wherein the respective time periods of the first, the second, the third, and the fourth subframe cycles differ from each other,
wherein the step of writing a predetermined image signal to the pixel circuits that emit light of the first color is performed by selecting a first input switch, a second output switch, and a third output switch,
wherein the step of writing a predetermined image signal to the pixel circuits that emit light of the second color is performed by selecting a second input switch, a first output switch, and the third output switch, and
wherein the step of writing a predetermined image signal to the pixel circuits that emit light of the third color is performed by selecting a third input switch, the first output switch and the second output switch.
Description
BACKGROUND OF THE INVENTION

1. Field of the Invention

The present invention relates to a driver circuit for a matrix-type display device and, more particularly, to a data electrode driver circuit that allows a gradation display according to current values by a display device that comprises a light emitting element for each pixel to gradation display and to a drive method.

2. Description of the Related Art

Liquid-crystal display devices and so forth are being implemented in accordance with the development of display device technology in recent years. An organic EL display device possesses characteristics such as a thinner shape and wider viewing angle than liquid crystal display devices.

Organic EL display devices include passive-matrix-type display devices and active-matrix-type display devices in which a TFT (Thin Film Transistor) is employed in a pixel circuit. Active-matrix-type display devices can be further classified into voltage-drive-type display devices and current-drive-type display devices on the basis of the drive method.

FIG. 2 shows a simplified view of a matrix-type display device.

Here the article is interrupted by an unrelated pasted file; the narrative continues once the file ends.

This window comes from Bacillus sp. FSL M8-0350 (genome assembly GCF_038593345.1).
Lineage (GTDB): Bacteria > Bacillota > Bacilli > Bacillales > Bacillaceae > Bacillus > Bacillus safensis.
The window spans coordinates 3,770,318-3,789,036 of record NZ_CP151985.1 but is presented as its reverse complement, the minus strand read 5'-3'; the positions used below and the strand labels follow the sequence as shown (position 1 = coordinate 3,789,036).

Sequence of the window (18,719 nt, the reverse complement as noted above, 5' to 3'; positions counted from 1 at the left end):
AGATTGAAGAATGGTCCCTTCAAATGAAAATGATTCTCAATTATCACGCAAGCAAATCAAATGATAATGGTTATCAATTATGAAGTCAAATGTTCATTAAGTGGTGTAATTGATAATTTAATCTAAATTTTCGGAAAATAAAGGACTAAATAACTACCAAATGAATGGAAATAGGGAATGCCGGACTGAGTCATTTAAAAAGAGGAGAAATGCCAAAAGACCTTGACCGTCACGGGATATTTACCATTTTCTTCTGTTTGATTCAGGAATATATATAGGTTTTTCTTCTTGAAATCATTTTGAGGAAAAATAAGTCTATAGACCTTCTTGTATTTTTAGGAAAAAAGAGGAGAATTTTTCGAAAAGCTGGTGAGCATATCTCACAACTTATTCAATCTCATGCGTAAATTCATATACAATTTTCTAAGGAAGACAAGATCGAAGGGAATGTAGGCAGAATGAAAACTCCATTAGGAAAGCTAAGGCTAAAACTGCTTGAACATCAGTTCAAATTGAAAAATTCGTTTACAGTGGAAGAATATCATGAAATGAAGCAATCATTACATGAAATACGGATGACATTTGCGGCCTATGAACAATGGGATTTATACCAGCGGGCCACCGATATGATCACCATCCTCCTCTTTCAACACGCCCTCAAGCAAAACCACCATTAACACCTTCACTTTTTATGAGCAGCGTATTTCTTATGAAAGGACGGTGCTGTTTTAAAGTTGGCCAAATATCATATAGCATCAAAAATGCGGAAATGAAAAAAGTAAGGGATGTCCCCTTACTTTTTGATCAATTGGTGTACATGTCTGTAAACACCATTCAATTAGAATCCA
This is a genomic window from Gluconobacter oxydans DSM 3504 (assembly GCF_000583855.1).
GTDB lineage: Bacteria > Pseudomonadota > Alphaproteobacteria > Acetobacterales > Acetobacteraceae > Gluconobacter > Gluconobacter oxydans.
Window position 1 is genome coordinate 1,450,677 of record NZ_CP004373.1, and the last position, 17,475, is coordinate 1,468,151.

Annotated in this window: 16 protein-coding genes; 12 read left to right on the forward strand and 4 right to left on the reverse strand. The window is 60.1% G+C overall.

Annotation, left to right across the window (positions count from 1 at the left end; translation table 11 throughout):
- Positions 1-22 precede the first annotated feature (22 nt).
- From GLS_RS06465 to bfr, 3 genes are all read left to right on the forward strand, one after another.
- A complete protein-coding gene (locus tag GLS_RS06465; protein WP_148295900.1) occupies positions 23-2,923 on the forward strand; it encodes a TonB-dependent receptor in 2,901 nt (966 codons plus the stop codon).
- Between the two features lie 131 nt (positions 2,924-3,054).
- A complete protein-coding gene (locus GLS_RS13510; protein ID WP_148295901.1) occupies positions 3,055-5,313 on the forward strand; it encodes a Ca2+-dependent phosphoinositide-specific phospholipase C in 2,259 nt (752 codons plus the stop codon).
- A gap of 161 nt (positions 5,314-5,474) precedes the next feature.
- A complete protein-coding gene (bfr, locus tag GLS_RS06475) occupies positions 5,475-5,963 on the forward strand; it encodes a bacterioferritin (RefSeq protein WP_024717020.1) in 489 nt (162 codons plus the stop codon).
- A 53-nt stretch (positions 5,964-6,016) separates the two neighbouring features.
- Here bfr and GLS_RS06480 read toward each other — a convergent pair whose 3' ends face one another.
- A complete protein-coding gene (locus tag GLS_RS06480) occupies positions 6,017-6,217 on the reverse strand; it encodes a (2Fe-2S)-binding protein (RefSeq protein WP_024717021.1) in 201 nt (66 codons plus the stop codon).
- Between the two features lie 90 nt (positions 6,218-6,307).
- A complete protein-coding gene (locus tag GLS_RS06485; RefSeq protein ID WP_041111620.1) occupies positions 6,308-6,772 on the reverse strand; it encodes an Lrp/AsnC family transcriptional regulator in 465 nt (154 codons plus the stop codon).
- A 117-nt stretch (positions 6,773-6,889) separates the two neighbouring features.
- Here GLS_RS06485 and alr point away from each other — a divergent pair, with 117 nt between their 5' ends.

Respective pixel circuits 6 are arranged at the points of intersection between a plurality of control electrodes 5, which are provided at predetermined intervals in the row direction, and a plurality of data electrodes 4, which are provided at predetermined intervals in the column direction. The pixel circuits employ about four or five TFTs to reduce variations in the current of the pixel circuits, whereby the image quality is enhanced. Further, although not illustrated, the display device also comprises a power supply for a data electrode driver circuit and a power supply for a control electrode driver circuit, and a control circuit for controlling the data electrode driver circuit and so forth. FIG. 27 shows a data electrode driver circuit that drives conventional data electrodes and pixel circuits.

Serially inputted digital image signals D00 to Dxx are held by a data conversion circuit 82 for the duration of a clock signal cycle in sync with a clock signal CLK. A data inversion signal INV is used in cases where half or more of the data of D00 to Dxx is to be inverted in comparison with previous data, and reduces the current consumed by the digital image signal wiring (data bus).

For example, if the previous data is 000011 and the next data is 111111, four of the six image signals are inverted. In this case, the data inversion signal INV is rendered 1 by the side from which data are outputted (CPU and so forth) and the inputted image signal is thus inverted from 111111 to 000000 and then inputted to the data conversion circuit. When signals inputted from the CPU side to the driver circuit side are inputted such that the image signal is 000000 and the INV is 1, the desired signal 111111 can be obtained as a result of inverting the image signal from 000000 to 111111 by a data conversion circuit 82.

If the previous data is 111111 and the present data is 110011, only two of the six image signals are inverted. In this case, data inversion is not executed by the side inputting the data (CPU and so forth). When the signals inputted from the CPU side are inputted such that the signal INV is 0 and the image signal is 110011, the desired signal 110011 is obtained without inversion being performed by the data conversion circuit 82.

A shift register 81 generates sampling signals SP sequentially in sync with the clock signal CLK. When a start signal STH is inputted, the shift register 81 generates sampling signals SP from the outputs of flip-flop circuits (abbreviated to ‘FF circuits’ hereinafter) as shown in FIG. 28. That is, the shift register 81 generates a sampling signal SP1 from the output of an FF circuit 81 a, generates a sampling signal SP2 from the output of an FF circuit 81 b, generates a sampling signal SP3 from the output of an FF circuit 81 c, and generates a sampling signal SP4 from the output of an FF circuit 81 d, and then sequentially holds digital image signals in a data register circuit 12 in sync with the sampling signals SP1, SP2, SP3, and then SP4.